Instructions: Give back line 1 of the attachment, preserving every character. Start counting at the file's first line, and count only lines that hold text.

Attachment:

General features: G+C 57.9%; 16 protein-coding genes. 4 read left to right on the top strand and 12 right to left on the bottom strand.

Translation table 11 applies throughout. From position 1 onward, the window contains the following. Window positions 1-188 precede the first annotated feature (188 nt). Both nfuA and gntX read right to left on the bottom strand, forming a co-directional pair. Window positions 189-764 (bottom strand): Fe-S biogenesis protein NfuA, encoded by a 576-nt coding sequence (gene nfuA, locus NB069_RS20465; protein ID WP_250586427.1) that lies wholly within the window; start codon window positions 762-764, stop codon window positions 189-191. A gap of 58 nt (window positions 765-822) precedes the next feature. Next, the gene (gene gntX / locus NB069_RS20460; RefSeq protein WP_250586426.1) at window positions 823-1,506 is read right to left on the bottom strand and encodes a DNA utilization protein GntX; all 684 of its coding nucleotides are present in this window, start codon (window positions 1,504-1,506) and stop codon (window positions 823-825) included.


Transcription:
General features: G+C 57.9%; 16 protein-coding genes. 4 read left to right on the top strand and 12 right to left on the bottom strand.